This is the before picture (I am sure there was an even before one before this one, but can't find it) of the Co-Cathedral of the Sacred Heart in the Diocese of Charleston West Virginia:
And this is the renovation that the disgraced bishop did:
Evidently a corrupt bishop can do some good, no?
Please, Fr. McDonald, for the love of God, tell your thurifer to incense from the Epistle side during the Elevations!
Please, Fr. McDonald, for the love of God, tell your thurifer that it does not in any way, shape, or form matter which side of the altar he/she incenses from during the elevations!
I suppose if one doesn't care about rubrics, then such a thing doesn't matter. Of course, the Roman Rite is subject to very precise rubrics -- so, presumably the Church disagrees with the idea that "it does not in any way, shape, or form matter." Also, if one is going to offer the mass, presumably one would want to follow the rubrics.
In those rubrics, the thurifer is instructed to incense from the Epistle side during the Elevations. See Fortescue, Adrian, The Ceremonies of the Roman Rite Described, p. 93 (1920).
Well, with regard to the corrupt bishop, you might say "even a broken clock is right twice a day!"
And he signed his organ donor block of his driver’s license. But he is selfishly holding on to BOTH kidneys for the time being. Somethings are just done for show.
Why does following the rules for Mass, which are entirely made up by humans, make that big a difference? the rules could be changed tomorrow. They could be changed a hundred years from now. It just doesn't matter.
I assume that Anonymous at 10:19 is being ironic. The 'rules' for Mass involve far more than the actual rubrics, which in any case were pared down to the absolute minimum by 1970. Despite this, or even because of it, many priests took it upon themselves to be 'creative' not only with the rubrics, but also with the texts.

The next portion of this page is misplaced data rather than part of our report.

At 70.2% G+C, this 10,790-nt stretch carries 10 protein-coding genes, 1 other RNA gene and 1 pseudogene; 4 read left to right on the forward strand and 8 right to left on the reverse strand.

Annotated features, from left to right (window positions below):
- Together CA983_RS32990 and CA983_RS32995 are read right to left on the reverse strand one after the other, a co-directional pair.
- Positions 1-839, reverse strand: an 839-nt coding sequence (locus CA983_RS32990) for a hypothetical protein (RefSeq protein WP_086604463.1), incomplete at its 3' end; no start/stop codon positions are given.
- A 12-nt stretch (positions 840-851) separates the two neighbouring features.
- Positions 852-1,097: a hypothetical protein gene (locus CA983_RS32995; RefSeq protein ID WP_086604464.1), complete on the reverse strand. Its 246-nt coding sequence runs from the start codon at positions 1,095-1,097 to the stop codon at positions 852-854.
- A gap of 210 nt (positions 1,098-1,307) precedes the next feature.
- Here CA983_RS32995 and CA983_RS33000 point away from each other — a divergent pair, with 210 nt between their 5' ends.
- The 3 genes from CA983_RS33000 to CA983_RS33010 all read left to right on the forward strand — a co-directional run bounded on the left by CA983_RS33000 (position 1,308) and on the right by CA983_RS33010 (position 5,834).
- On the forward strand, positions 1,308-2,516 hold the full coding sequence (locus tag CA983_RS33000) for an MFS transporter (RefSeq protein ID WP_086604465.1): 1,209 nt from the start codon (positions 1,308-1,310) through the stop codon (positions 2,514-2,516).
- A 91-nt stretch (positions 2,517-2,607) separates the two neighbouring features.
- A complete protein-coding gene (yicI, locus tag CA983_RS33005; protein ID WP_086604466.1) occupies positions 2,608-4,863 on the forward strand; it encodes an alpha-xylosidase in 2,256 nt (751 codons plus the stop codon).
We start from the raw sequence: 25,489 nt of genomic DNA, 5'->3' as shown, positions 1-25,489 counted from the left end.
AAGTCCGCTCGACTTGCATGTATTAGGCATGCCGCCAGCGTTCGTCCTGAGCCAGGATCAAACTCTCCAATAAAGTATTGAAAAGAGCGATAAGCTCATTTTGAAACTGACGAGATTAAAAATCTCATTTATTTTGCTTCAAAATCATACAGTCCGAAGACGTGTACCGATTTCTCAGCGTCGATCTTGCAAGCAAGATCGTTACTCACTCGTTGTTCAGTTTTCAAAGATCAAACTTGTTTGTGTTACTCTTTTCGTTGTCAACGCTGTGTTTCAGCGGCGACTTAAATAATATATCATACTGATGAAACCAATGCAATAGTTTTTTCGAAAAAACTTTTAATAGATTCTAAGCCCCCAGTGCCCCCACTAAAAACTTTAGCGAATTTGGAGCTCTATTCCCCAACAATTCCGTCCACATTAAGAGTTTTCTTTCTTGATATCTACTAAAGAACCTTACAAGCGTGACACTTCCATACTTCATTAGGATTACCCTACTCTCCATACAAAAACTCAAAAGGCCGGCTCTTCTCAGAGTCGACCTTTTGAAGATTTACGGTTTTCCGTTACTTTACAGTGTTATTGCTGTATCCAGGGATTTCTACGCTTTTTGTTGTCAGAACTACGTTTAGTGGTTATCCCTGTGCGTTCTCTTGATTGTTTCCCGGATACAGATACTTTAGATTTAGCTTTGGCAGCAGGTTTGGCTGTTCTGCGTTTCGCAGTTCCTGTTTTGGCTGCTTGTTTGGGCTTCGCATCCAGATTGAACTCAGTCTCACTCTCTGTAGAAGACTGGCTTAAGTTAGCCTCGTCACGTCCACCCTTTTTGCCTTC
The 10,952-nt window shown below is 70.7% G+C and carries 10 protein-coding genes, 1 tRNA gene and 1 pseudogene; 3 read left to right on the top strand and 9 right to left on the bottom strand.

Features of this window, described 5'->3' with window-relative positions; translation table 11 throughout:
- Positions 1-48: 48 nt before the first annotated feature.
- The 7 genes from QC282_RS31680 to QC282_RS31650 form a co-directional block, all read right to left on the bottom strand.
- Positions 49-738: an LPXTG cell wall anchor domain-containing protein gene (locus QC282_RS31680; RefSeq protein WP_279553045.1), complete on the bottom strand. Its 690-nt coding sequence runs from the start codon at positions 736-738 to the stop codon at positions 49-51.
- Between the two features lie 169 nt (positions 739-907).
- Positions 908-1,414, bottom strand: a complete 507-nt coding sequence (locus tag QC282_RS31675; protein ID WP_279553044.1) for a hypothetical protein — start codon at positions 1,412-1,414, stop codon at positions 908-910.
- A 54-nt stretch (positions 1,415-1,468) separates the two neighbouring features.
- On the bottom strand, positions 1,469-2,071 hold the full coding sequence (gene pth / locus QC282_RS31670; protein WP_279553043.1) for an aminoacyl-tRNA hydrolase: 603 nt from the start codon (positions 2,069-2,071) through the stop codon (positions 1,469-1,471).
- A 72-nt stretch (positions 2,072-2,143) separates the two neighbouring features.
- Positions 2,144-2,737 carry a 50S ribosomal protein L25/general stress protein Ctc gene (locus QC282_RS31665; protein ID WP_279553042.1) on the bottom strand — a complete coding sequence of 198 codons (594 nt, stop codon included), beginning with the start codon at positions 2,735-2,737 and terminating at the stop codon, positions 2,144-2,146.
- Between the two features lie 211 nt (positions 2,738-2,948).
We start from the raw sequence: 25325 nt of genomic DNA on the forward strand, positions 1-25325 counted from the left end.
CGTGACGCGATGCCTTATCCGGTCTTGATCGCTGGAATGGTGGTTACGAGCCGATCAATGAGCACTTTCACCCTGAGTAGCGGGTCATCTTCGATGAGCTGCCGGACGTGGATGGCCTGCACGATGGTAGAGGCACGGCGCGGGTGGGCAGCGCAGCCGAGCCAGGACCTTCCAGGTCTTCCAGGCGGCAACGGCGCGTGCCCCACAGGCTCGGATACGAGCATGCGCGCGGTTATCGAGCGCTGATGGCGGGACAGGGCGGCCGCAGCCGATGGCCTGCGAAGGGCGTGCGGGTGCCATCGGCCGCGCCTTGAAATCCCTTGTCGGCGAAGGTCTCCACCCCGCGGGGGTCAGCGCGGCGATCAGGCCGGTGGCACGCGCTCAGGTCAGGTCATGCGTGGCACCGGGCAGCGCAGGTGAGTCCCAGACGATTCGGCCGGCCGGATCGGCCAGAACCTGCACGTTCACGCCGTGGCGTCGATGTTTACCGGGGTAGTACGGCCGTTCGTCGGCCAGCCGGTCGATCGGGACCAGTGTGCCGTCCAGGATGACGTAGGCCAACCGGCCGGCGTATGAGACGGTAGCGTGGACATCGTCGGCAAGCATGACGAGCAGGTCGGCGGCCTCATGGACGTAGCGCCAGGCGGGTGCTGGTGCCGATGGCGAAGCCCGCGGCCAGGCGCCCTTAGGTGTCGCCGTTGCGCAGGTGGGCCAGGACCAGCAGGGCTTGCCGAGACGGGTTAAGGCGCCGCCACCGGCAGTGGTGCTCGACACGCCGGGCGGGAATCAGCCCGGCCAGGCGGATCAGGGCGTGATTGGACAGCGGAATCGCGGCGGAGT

In a versus populum NOM the epistle and gospel are not read at the altar so to talk of epistle and gospel side doesn't really apply, and in any case they would be reversed - the principle of 'service from the right' still seems to be adhered to.
In these circumstances the thurifer usually kneels in the centre.
Why does following the rules matter in any situation? Or, for that matter, why does not following the rules matter in this particular situation? Moreover, why are there any rules about how to say mass at all?
In other words, why were the rules created if they weren't intended to be followed? And if a person refuses to follow them, what does that say about the person?
St. Thomas says that obedience is a special virtue. Why is that?
An analogous situation sheds some light of all of these questions: Why do soldiers in training learn to march in step in formations that have no apparent battlefield utility? Those formations could be changed a hundred years from now, after all.
It is also worth noting that God seems to take a keen interest in the minutiae of rubrics. There are, after all, many chapters in the Old Testament related to the precise details of the temple, the vestments, and the rubrics for the sacrifices. The Church sees the codification of the rubrics of the mass, perfected by the saints over centuries, as the continuation of that idea. The suggestion that "it just doesn't matter" is far from the mind of the Church.
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